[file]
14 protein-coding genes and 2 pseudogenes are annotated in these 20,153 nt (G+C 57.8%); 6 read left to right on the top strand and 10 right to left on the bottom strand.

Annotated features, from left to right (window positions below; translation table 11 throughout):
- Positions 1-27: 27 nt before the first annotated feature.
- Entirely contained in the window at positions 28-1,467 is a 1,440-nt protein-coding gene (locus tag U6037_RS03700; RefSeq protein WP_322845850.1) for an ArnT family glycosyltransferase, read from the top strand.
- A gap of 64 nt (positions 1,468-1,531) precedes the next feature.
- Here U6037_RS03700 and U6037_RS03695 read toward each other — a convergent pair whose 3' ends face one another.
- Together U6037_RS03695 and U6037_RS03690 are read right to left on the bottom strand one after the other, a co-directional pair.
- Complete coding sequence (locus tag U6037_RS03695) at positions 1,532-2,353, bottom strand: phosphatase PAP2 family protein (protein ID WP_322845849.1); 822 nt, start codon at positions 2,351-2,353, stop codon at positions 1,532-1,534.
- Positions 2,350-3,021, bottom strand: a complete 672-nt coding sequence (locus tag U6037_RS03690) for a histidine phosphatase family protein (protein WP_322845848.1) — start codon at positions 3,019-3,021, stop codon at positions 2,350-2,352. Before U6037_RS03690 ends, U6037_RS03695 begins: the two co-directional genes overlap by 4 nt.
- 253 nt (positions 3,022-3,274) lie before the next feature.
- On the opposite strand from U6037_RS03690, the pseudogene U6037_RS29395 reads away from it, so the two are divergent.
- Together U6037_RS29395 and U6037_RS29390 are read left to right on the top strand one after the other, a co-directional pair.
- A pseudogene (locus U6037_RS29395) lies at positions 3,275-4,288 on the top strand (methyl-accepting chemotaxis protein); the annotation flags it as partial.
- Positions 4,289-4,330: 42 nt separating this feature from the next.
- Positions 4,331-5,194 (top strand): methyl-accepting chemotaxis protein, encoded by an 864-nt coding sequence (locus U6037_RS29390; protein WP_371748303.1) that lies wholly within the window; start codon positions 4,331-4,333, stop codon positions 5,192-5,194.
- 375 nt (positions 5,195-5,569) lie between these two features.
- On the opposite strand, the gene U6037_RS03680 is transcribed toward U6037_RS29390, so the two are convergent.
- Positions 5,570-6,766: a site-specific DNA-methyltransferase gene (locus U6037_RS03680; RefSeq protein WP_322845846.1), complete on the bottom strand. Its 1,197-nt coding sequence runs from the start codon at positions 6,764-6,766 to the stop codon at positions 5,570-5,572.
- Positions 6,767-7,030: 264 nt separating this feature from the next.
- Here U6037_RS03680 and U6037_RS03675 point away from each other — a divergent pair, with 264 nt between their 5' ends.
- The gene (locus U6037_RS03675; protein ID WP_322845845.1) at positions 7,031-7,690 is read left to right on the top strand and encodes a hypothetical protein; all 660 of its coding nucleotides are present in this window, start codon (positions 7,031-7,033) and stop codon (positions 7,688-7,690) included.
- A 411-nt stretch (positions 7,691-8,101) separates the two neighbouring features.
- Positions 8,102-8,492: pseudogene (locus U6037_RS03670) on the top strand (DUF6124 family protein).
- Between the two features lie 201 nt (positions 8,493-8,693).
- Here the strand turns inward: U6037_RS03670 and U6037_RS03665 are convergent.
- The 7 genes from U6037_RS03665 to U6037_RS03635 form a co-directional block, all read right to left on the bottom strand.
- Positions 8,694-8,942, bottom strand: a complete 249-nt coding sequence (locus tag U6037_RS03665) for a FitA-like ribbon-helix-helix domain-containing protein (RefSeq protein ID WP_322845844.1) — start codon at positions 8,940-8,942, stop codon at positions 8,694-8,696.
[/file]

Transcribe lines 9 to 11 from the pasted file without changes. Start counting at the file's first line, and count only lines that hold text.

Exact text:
- Positions 2,350-3,021, bottom strand: a complete 672-nt coding sequence (locus tag U6037_RS03690) for a histidine phosphatase family protein (protein WP_322845848.1) — start codon at positions 3,019-3,021, stop codon at positions 2,350-2,352. Before U6037_RS03690 ends, U6037_RS03695 begins: the two co-directional genes overlap by 4 nt.
- 253 nt (positions 3,022-3,274) lie before the next feature.
- On the opposite strand from U6037_RS03690, the pseudogene U6037_RS29395 reads away from it, so the two are divergent.